WASHINGTON—While President Barack Obama and House Speaker John Boehner negotiate a deal to avoid a series of automatic tax increases and spending cuts set to begin next year, both camps continue to publicly tangle over whether to increase taxes on the wealthy.
But within Boehner's caucus, there is a small group of Republicans who say they are open to raising tax rates, but only for a price.
"We should have everything on the table, and we should discuss it," said Michael Mahaffey, a spokesman for Florida Republican Rep. Tom Rooney. Rooney has expressed a willingness to let taxes go up in return for a massive restructuring of the way the federal government pays for Social Security and Medicare. "If we can get a big deal that includes real entitlement reform, then we should consider ways to balance that with more revenue," Mahaffey continued.
For Rooney, the specific language outlining the entitlement overhaul would need to be written into the bill and not just promised as a future goal. It also must be immediate.
Ohio Republican Rep. Steve LaTourette, an outgoing member who is also open to tax increases as part of a grand bargain, said he won't budge for less than $4 trillion to $6 trillion in deficit reduction over 10 years.
There are only a handful of other Republican members who have been willing to publicly say they agree.
LaTourette and Republican Rep. Mike Simpson of Idaho co-signed a letter with Democratic Reps. Heath Shuler of North Carolina and Jim Cooper of Tennessee that they plan to send to House and Senate leaders urging them not to keep anything off-limits, even tax increases.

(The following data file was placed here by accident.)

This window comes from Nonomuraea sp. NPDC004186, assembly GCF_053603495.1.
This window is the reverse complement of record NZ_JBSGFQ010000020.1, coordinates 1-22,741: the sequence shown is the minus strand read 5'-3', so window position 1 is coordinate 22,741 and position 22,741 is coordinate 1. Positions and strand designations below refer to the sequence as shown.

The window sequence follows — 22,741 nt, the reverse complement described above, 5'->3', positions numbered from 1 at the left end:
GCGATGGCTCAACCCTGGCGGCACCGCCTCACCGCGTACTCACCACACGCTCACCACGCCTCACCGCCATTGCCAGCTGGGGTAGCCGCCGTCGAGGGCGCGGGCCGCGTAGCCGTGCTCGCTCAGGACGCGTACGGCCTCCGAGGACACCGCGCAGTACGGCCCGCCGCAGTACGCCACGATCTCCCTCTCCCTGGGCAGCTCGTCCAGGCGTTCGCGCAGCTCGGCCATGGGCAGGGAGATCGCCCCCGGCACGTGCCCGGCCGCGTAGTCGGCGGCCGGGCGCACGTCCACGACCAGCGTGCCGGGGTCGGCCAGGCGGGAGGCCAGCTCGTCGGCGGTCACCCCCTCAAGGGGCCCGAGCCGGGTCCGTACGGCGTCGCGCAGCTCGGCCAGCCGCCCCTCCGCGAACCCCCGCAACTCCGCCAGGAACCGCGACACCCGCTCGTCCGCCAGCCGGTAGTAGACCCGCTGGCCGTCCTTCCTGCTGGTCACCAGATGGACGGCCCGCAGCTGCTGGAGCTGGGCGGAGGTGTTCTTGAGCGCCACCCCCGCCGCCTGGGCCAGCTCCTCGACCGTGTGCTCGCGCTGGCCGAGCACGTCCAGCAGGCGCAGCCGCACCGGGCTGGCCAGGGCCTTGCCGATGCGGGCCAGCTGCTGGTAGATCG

"To succeed, all options for mandatory and discretionary spending and revenues must be on the the table," the bipartisan House members write in the letter. They intend to gather more signatures before sending it to congressional leaders.
Still, the Compromise Club remains small. Oklahoma Republican Rep. Tom Cole, who has been a ubiquitous face on cable news of late, was one of the most recent to express an openness to compromise on tax rates.
This week, Democratic House Minority Leader Nancy Pelosi and Treasury Secretary Timothy Geithner reiterated that there will be no agreement without raising income tax rates on households earning more than $250,000 annually. Boehner has remained equally steadfast in his unwillingness to agree to anything that raises those rates, offering a plan to raise revenue by eliminating loopholes and deductions within the tax code instead.
Many Democrats continue to oppose any measure that would alter the entitlement reforms, and there remains staunch opposition to any tax increases among Republicans. As of this week, talks between Obama and Boehner appear to remain at a standstill.
This article has been updated since publication.
- Politics & Government
- Budget, Tax & Economy
- John Boehner
- President Barack Obama
- Tom Rooney